• Referring doctors make paperwork mistakes all the time. Whenever possible make sure the medical treatment specifications match what the Medicare white book says. This is mostly applicable to preventive services. Not kidding here, make sure the doctor's instructions exactly match what the white book specifies. I've personally saved myself one financial disaster already by doing this.
  • Never walk into a medical service provider's diagnostic center without the proper Medicare COPD 5-digit code included on the referral paperwork. 
  • Referring doctors make paperwork mistakes all the time (did I mention that already?). Always call the Medicare number first and verify the accuracy of the Medicare code on the paperwork before going to the specialist's or medical service provider's office. Confirm with Medicare that the Medicare code number is valid for your circumstances and procedure(s) and that Medicare will approve and pay for the procedure.
  • When referred to a specialist, sometimes a COPD code isn't provided; the specialist adds the code after the fact. Your only defense against this is having diagnostic information showing the necessity of the visit to the specialist, e.g., CAT scan shows potential malignancies in lungs, thus being referred to a pulmonologist makes medical sense. If the specialists uses the wrong code(s) after the fact and the claim is denied, don't just give up. Work with Medicare and the specialist to get the mistake straightened out and resubmit the claim.
  • The referring doctor does not not always know if the referred specialist or medical service provider takes Medicare, Medicaid, Medi-Cal, etc. When you walk into that referred specialist's office or medical service center for the first time and have identified yourself, always ask first:
  1. Does Medicare accept you and do you accept Medicare as full payment, secondary insurance covering remaining balance?
  2. Does Medicaid//Medi-Cal/Etc. accept you and do you accept Medicaid, Medi-Cal, etc. or whatever other supporting insurance applicable in your situation as full payment?
If any part of their answer is no, leave immediately. As a Medicare beneficiary, you have the right to go to any Medicare specialist or service provider center you wish. Tell your primary, referring doctor what happened and they'll take care of it.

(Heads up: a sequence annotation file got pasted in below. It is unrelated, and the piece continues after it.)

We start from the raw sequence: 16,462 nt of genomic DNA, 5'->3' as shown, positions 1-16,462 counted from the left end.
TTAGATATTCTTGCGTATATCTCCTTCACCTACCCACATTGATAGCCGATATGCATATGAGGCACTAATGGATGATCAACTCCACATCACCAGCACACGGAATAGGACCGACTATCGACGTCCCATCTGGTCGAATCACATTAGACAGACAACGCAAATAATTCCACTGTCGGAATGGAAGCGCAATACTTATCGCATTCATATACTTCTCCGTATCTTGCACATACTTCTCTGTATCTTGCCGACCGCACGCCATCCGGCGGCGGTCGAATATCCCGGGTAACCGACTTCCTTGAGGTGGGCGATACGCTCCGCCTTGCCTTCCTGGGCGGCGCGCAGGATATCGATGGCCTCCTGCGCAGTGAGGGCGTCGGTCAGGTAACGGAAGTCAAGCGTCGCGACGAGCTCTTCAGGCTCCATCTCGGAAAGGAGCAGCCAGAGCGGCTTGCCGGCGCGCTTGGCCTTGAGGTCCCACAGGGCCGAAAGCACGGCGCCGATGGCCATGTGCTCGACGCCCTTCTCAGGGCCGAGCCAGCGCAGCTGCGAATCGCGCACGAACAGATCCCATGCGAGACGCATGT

An important note. If a medical entity financially victimizes you or is trying to victimize you happens to be a referral from your doctor, first check with Medicare via their website and/or phone calls and find out exactly what is going on. If that doesn't clarify or fix the situation, then tell your doctor's office all about it. They might be able to fix the problem with just one phone call to the offending medical entity; not so surprisingly, your doctor's office will often be quite successful at this.

A personal note. That medical contract you are always forced to sign is basically a blank check allowing the medical entity to do whatever they want. You've given them the right to do anything and everything their hearts desire and then to bill you for whatever insurance doesn't cover. For that reason, I always print directly above my signature the following in caps:

"ONLY PROVIDE INSURANCE COVERED SERVICES ONLY"

If the medical service provider then refuses you as a patient, immediately inform your primary physician that referred you. If that doesn't solve the problem, i.e., your doctor being able to find a different service provider in the area; I'd personally let Medicare, Medicaid/Medi-Cal, and any other involved insurance/government entity know all about it. I would think they would all want to know about a medical service provider that turns away patients simply because that patient only wants those services that are covered by insurance. Who knows? They might even be able to help you.

An update (Medical Hack(?)). Someone sent me this. I do not know if it is true or not. It sure would be interesting to find out:


I'm continuing to look for other government medical websites that help patients when it comes to money issues. If you happen to know of one, please mention it in comments. I'll be happy to include it on the list. Federal sites are preferred, but sites specific to your state are also welcome.

Google Privacy Issues and You - What It Is and Always Will Be

2018, the untold story... Warning, some humor may be present; as well as the political aspect. But also lots of informational items and resources. In truth, Google does seem to be one of the more benign corporations out there. And they certainly have answered every question I've ever thrown at their search engine.

I Love Google. Well, Maybe "Fond" Is a Better Word.

Google. All Seeing. All Knowing. All Powerful.


If you really are concerned about privacy invasion, be sure to read the last section of this page. What you are concerned about has been going on long before the internet and Google arrived on the scene. In other words, on the private-sector side, George Orwell's 1984 scenario showed up a long time ago. As for the public-sector side, more about that later.)

Wherever I Go, There Is Google...

No matter which website I visit, there's the Google API's scattered across my screen. Google knows I've been there.

Whenever I search for something, Google knows and Google saves. And then Google follows me around, telling me all about it for the next month (they really do).

Google knows where I've been. Google knows where I am. Google knows where I want to go. But wait, there's more...
  • Google knows my name.
  • Google knows my gender.
  • Google knows my age.
  • Google knows my ethnicity.
  • Google knows my education level.